I reached the collapsed remains of a mining building at 12,600 feet. The building was almost exactly two miles from the trailhead. Judging by the nails, lumber, and asbestos shingles, I'd say that it was still in use in the mid-20th century. There is a collapsed mine shaft nearby, and cables still stretch from the site up to an open shaft on the side of Loveland Mountain. I'd definitely stay away from these cables during a thunderstorm. The mine building is a good spot to leave the road and cut across the beautiful basin towards the saddle on Mt. Tweto's northwest ridge.
The collapsed mine building at 12,600 feet
Chiming bells (Mertensia ciliata) growing up through a miner's wooden bed frame. Nature always finds a way!
A faint trail traverses the basin directly between the mine building and the saddle; it's probably the remnants of an old mining road. Tundra is usually considered a fragile habitat, but alpine avens can actually cover man-made scars like this very quickly if it's given a chance.
Heading straight towards the bump in the saddle. What's not to like about alpine meadows?
Subalpine and alpine wildflowers from the first part of the hike (clockwise from upper left): Aspen Sunflower (Helianthella quinquenervis), King's Crown (Rhodiola integrifolia), Snow Lover (Chionophila jamesii), and Heartleaf Bittercress (Cardamine cordifolia)
At 2.59 miles there is a wooden post that denotes the starting point of the route up the saddle. The post, along with a couple others like it, probably marks a winter route for snowshoers and backcountry skiers. The slope is not steep at all, and with a little bit of effort it seems like it would be easy to avoid any avalanche danger.
Wooden post and boulder at the base of the slope that rises up to the saddle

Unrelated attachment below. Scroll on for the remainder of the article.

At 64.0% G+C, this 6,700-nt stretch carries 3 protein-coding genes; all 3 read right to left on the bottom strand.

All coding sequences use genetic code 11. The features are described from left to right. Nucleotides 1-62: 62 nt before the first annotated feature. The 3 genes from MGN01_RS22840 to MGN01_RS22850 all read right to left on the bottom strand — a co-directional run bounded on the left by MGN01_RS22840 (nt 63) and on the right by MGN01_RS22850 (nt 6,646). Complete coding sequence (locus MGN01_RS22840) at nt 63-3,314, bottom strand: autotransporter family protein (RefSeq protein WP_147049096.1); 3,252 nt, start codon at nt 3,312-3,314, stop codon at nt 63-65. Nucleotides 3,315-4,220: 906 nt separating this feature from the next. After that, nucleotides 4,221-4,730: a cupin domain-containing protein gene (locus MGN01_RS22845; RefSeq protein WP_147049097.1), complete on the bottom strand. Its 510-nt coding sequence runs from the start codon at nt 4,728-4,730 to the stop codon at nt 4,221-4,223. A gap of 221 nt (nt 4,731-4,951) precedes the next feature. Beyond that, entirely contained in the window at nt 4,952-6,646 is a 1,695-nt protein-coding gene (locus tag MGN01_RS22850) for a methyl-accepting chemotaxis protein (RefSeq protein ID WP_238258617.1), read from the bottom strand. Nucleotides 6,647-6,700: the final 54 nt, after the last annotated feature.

The shortest route up to the saddle involves some talus-hopping. The talus was 99% stable, but that other 1% banged up my ankles pretty badly. High-cut boots with some padding around the collars would have been a blessing. The slope opened up into rocky tundra near the top.
Approaching the crest of the saddle
When I reached the crest of the saddle, the first thing that I wanted to see was the route over to Mt. Arkansas. The drop-off to the saddle from Mt. Tweto looked pretty steep, as did the ascent on the other side of the saddle.
Looking over to Mt. Arkansas from the Treasurevault/Tweto saddle
The route over to Mt. Arkansas looked challenging, but the route to Mt. Tweto's summit looked like a piece of cake. It was a continuous talus hop up a gentle slope with no obstacles.
Looking towards Mt. Tweto's summit from the Treasurevault/Tweto saddle
As I neared Mt. Tweto's summit, I could see that it was typical for Mosquito Range 13ers; mostly a featureless rock pile.
Approaching Mt. Tweto's summit
There is a bronze plaque on the summit dedicated to its namesake, Dr. Ogden Tweto. Dr. Tweto was a geologist for the USGS. He devoted much of his career to studying the minerals of the Leadville mining district, and he was praised for his work in creating a detailed geologic map of Colorado. His study of the Gore Range/Eagles Nest Primitive Area became a model for future geological studies of wilderness areas.
The Ogden Tweto memorial on Mt. Tweto's summit
Mt. Tweto's summit is ideally located to take in views of the Sawatch, Tenmile, and Mosquito ranges, but I didn't have a lot of time to enjoy it. There was a 70% chance of thunderstorms, and I was extremely motivated to make it over to Mt. Arkansas. The skies had been overcast all morning, and I could hear an occasional rumble in the distance from the Leadville side of the range. Mt. Arkansas' southeast ridge looked intimidating, to say the least. I knew that there would be a simple route through the maze of talus, but I couldn't see it from a distance.